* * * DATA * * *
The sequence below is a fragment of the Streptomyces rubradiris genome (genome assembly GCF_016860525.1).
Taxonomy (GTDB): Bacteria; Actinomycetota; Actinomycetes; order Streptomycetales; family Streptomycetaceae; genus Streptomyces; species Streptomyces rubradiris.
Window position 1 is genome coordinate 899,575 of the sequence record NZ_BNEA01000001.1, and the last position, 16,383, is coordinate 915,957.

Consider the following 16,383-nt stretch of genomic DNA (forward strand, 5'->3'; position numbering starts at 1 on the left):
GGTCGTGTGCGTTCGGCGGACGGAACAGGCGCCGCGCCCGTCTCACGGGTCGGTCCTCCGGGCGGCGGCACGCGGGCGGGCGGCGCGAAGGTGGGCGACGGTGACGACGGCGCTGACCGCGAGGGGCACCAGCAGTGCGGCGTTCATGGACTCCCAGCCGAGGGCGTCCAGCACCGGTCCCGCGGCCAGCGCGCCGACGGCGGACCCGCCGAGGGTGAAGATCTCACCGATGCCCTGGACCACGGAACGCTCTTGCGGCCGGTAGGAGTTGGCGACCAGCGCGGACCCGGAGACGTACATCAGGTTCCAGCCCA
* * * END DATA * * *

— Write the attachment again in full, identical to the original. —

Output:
The sequence below is a fragment of the Streptomyces rubradiris genome (genome assembly GCF_016860525.1).
Taxonomy (GTDB): Bacteria; Actinomycetota; Actinomycetes; order Streptomycetales; family Streptomycetaceae; genus Streptomyces; species Streptomyces rubradiris.
Window position 1 is genome coordinate 899,575 of the sequence record NZ_BNEA01000001.1, and the last position, 16,383, is coordinate 915,957.

Consider the following 16,383-nt stretch of genomic DNA (forward strand, 5'->3'; position numbering starts at 1 on the left):
GGTCGTGTGCGTTCGGCGGACGGAACAGGCGCCGCGCCCGTCTCACGGGTCGGTCCTCCGGGCGGCGGCACGCGGGCGGGCGGCGCGAAGGTGGGCGACGGTGACGACGGCGCTGACCGCGAGGGGCACCAGCAGTGCGGCGTTCATGGACTCCCAGCCGAGGGCGTCCAGCACCGGTCCCGCGGCCAGCGCGCCGACGGCGGACCCGCCGAGGGTGAAGATCTCACCGATGCCCTGGACCACGGAACGCTCTTGCGGCCGGTAGGAGTTGGCGACCAGCGCGGACCCGGAGACGTACATCAGGTTCCAGCCCA